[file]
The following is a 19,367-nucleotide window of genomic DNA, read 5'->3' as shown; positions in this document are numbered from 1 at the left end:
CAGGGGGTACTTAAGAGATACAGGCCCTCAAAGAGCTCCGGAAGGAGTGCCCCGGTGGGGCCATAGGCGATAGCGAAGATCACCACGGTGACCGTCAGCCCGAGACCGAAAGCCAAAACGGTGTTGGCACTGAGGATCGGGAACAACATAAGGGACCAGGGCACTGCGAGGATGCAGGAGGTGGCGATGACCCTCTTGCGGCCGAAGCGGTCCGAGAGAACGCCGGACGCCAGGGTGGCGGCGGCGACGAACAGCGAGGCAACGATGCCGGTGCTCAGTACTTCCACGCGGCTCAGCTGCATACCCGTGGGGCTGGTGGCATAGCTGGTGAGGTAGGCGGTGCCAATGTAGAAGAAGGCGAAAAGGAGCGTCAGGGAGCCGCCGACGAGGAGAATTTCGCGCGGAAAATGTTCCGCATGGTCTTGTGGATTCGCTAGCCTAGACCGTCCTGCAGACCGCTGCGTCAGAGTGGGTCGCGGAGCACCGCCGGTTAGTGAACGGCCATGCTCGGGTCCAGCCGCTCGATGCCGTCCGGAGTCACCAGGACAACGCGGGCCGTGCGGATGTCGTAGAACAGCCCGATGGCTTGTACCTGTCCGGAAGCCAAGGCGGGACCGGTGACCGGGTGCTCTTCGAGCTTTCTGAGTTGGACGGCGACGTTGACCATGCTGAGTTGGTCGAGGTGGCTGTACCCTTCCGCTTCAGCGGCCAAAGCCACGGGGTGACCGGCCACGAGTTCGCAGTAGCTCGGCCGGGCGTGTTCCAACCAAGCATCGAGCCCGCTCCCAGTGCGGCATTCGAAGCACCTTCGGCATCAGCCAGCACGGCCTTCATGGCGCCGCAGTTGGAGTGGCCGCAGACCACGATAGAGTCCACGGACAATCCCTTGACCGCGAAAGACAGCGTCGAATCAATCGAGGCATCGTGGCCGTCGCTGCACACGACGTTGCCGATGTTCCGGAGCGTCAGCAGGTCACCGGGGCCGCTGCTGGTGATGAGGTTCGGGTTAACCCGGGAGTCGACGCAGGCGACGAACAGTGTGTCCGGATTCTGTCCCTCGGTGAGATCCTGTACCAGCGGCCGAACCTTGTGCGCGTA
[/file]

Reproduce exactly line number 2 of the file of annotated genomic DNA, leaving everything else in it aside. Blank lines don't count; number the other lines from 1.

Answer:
CAGGGGGTACTTAAGAGATACAGGCCCTCAAAGAGCTCCGGAAGGAGTGCCCCGGTGGGGCCATAGGCGATAGCGAAGATCACCACGGTGACCGTCAGCCCGAGACCGAAAGCCAAAACGGTGTTGGCACTGAGGATCGGGAACAACATAAGGGACCAGGGCACTGCGAGGATGCAGGAGGTGGCGATGACCCTCTTGCGGCCGAAGCGGTCCGAGAGAACGCCGGACGCCAGGGTGGCGGCGGCGACGAACAGCGAGGCAACGATGCCGGTGCTCAGTACTTCCACGCGGCTCAGCTGCATACCCGTGGGGCTGGTGGCATAGCTGGTGAGGTAGGCGGTGCCAATGTAGAAGAAGGCGAAAAGGAGCGTCAGGGAGCCGCCGACGAGGAGAATTTCGCGCGGAAAATGTTCCGCATGGTCTTGTGGATTCGCTAGCCTAGACCGTCCTGCAGACCGCTGCGTCAGAGTGGGTCGCGGAGCACCGCCGGTTAGTGAACGGCCATGCTCGGGTCCAGCCGCTCGATGCCGTCCGGAGTCACCAGGACAACGCGGGCCGTGCGGATGTCGTAGAACAGCCCGATGGCTTGTACCTGTCCGGAAGCCAAGGCGGGACCGGTGACCGGGTGCTCTTCGAGCTTTCTGAGTTGGACGGCGACGTTGACCATGCTGAGTTGGTCGAGGTGGCTGTACCCTTCCGCTTCAGCGGCCAAAGCCACGGGGTGACCGGCCACGAGTTCGCAGTAGCTCGGCCGGGCGTGTTCCAACCAAGCATCGAGCCCGCTCCCAGTGCGGCATTCGAAGCACCTTCGGCATCAGCCAGCACGGCCTTCATGGCGCCGCAGTTGGAGTGGCCGCAGACCACGATAGAGTCCACGGACAATCCCTTGACCGCGAAAGACAGCGTCGAATCAATCGAGGCATCGTGGCCGTCGCTGCACACGACGTTGCCGATGTTCCGGAGCGTCAGCAGGTCACCGGGGCCGCTGCTGGTGATGAGGTTCGGGTTAACCCGGGAGTCGACGCAGGCGACGAACAGTGTGTCCGGATTCTGTCCCTCGGTGAGATCCTGTACCAGCGGCCGAACCTTGTGCGCGTA